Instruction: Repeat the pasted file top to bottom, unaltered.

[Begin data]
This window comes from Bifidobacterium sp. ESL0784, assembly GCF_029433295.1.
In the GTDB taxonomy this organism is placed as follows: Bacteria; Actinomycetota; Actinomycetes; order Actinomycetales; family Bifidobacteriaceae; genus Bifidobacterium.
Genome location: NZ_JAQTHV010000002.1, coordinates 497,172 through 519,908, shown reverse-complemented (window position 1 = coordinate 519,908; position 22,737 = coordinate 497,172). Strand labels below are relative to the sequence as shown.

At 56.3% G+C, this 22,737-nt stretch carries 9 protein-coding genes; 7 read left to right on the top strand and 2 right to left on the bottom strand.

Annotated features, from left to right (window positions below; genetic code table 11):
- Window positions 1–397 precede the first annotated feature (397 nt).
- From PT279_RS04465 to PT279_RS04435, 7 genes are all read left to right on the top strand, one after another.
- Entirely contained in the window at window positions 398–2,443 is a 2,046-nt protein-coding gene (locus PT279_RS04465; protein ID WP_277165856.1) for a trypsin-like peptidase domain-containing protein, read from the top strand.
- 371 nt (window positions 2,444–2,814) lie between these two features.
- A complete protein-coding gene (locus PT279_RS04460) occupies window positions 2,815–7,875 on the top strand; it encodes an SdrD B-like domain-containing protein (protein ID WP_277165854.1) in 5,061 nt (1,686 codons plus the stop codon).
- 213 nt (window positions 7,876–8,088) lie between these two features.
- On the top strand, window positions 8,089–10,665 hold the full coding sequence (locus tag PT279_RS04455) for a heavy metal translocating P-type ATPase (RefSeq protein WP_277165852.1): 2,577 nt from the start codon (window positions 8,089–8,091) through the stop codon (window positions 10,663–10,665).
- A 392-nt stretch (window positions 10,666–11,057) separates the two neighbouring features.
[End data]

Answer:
This window comes from Bifidobacterium sp. ESL0784, assembly GCF_029433295.1.
In the GTDB taxonomy this organism is placed as follows: Bacteria; Actinomycetota; Actinomycetes; order Actinomycetales; family Bifidobacteriaceae; genus Bifidobacterium.
Genome location: NZ_JAQTHV010000002.1, coordinates 497,172 through 519,908, shown reverse-complemented (window position 1 = coordinate 519,908; position 22,737 = coordinate 497,172). Strand labels below are relative to the sequence as shown.

At 56.3% G+C, this 22,737-nt stretch carries 9 protein-coding genes; 7 read left to right on the top strand and 2 right to left on the bottom strand.

Annotated features, from left to right (window positions below; genetic code table 11):
- Window positions 1–397 precede the first annotated feature (397 nt).
- From PT279_RS04465 to PT279_RS04435, 7 genes are all read left to right on the top strand, one after another.
- Entirely contained in the window at window positions 398–2,443 is a 2,046-nt protein-coding gene (locus PT279_RS04465; protein ID WP_277165856.1) for a trypsin-like peptidase domain-containing protein, read from the top strand.
- 371 nt (window positions 2,444–2,814) lie between these two features.
- A complete protein-coding gene (locus PT279_RS04460) occupies window positions 2,815–7,875 on the top strand; it encodes an SdrD B-like domain-containing protein (protein ID WP_277165854.1) in 5,061 nt (1,686 codons plus the stop codon).
- 213 nt (window positions 7,876–8,088) lie between these two features.
- On the top strand, window positions 8,089–10,665 hold the full coding sequence (locus tag PT279_RS04455) for a heavy metal translocating P-type ATPase (RefSeq protein WP_277165852.1): 2,577 nt from the start codon (window positions 8,089–8,091) through the stop codon (window positions 10,663–10,665).
- A 392-nt stretch (window positions 10,666–11,057) separates the two neighbouring features.